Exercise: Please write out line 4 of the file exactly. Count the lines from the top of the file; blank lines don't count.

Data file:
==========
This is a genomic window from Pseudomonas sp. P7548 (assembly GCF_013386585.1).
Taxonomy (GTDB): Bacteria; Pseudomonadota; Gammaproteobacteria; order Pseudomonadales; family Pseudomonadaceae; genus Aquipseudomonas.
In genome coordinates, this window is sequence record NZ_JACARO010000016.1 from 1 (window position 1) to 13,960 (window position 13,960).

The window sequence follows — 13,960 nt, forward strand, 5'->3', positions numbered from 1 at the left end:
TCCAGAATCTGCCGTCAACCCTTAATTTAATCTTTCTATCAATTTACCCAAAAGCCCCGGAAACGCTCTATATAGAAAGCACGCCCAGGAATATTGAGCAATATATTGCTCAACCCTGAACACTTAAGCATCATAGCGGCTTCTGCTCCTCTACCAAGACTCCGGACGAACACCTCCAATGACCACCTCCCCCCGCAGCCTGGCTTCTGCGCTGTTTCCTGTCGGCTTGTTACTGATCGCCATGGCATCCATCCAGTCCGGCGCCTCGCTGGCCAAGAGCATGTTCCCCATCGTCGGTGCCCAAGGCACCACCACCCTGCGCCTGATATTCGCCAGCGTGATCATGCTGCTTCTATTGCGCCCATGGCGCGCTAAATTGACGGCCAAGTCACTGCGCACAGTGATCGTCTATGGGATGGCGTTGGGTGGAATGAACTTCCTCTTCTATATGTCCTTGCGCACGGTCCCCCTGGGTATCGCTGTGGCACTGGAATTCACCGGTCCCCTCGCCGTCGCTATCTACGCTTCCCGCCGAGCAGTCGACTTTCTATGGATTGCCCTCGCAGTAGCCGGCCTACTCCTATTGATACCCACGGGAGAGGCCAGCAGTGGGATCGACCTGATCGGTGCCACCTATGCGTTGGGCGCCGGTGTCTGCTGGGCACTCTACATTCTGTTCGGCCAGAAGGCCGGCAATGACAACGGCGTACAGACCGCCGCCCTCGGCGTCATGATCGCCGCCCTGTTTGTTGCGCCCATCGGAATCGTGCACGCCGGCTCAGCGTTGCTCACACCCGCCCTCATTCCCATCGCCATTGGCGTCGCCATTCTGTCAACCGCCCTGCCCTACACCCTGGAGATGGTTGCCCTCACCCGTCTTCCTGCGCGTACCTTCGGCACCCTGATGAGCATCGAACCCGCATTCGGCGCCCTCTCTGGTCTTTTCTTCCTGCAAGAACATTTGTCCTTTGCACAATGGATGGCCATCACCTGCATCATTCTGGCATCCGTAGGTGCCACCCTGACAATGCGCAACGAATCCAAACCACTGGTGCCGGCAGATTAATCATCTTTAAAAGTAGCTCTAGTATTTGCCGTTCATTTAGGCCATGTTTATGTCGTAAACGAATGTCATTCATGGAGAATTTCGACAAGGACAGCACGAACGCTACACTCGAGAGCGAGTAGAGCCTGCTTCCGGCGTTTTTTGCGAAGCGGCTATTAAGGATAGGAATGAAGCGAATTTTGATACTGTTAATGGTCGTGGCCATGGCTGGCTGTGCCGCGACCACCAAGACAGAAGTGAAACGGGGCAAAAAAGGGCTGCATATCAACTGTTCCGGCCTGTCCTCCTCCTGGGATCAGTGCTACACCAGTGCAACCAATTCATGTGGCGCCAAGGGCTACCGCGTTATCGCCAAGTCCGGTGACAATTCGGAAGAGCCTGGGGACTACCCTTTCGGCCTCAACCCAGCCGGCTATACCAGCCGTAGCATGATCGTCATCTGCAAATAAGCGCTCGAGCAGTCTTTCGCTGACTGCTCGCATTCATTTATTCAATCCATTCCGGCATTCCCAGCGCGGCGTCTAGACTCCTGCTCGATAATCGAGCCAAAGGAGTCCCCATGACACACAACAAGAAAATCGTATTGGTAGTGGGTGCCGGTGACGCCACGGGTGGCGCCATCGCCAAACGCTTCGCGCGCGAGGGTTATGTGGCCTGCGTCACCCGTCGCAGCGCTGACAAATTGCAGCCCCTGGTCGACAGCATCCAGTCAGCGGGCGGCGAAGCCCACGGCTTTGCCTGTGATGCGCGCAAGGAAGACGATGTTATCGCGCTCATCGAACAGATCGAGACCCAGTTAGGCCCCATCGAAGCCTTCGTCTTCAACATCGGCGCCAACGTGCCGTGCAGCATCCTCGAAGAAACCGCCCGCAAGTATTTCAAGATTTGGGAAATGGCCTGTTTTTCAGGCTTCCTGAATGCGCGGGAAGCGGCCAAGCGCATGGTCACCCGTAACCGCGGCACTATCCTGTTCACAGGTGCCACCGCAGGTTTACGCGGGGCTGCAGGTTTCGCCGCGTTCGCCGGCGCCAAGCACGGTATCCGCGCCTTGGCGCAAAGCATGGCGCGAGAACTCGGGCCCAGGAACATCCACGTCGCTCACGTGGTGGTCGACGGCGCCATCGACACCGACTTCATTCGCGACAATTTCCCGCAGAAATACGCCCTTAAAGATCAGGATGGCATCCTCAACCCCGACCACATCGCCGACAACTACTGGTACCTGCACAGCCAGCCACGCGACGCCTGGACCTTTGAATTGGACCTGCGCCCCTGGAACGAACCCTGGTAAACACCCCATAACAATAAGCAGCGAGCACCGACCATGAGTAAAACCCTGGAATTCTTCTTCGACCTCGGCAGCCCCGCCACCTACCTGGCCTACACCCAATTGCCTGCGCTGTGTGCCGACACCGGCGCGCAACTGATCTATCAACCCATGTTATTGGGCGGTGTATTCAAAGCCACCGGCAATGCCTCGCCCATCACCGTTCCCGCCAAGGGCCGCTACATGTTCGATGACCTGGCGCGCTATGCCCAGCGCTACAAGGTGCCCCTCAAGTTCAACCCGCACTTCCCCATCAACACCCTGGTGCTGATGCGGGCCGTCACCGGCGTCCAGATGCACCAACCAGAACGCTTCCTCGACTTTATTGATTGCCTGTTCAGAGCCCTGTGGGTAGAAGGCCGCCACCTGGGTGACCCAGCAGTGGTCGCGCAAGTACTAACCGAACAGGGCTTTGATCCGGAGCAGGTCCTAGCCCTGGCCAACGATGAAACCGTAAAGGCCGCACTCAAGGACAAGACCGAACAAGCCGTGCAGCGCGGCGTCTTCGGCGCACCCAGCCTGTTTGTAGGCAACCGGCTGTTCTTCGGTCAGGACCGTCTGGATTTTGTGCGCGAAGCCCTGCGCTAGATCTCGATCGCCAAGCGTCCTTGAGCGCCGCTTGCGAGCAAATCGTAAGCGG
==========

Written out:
The window sequence follows — 13,960 nt, forward strand, 5'->3', positions numbered from 1 at the left end: